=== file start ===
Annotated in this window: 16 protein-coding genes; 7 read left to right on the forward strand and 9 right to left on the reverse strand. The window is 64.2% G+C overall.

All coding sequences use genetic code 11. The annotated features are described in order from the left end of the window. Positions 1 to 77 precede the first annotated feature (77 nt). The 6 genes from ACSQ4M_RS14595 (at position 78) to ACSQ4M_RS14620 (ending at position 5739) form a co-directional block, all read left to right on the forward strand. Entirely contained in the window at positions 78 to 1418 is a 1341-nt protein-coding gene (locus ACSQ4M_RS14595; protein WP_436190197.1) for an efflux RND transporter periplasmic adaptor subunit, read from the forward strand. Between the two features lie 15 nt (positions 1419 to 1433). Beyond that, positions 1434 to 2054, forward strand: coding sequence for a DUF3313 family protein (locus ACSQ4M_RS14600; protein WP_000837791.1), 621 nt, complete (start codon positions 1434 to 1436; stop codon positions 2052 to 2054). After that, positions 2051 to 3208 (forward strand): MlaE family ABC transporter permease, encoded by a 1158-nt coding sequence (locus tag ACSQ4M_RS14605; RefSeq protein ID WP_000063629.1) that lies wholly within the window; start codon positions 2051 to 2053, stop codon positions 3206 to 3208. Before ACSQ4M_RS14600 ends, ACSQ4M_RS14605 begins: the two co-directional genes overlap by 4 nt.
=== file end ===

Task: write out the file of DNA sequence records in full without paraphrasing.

Annotated in this window: 16 protein-coding genes; 7 read left to right on the forward strand and 9 right to left on the reverse strand. The window is 64.2% G+C overall.

All coding sequences use genetic code 11. The annotated features are described in order from the left end of the window. Positions 1 to 77 precede the first annotated feature (77 nt). The 6 genes from ACSQ4M_RS14595 (at position 78) to ACSQ4M_RS14620 (ending at position 5739) form a co-directional block, all read left to right on the forward strand. Entirely contained in the window at positions 78 to 1418 is a 1341-nt protein-coding gene (locus ACSQ4M_RS14595; protein WP_436190197.1) for an efflux RND transporter periplasmic adaptor subunit, read from the forward strand. Between the two features lie 15 nt (positions 1419 to 1433). Beyond that, positions 1434 to 2054, forward strand: coding sequence for a DUF3313 family protein (locus ACSQ4M_RS14600; protein WP_000837791.1), 621 nt, complete (start codon positions 1434 to 1436; stop codon positions 2052 to 2054). After that, positions 2051 to 3208 (forward strand): MlaE family ABC transporter permease, encoded by a 1158-nt coding sequence (locus tag ACSQ4M_RS14605; RefSeq protein ID WP_000063629.1) that lies wholly within the window; start codon positions 2051 to 2053, stop codon positions 3206 to 3208. Before ACSQ4M_RS14600 ends, ACSQ4M_RS14605 begins: the two co-directional genes overlap by 4 nt.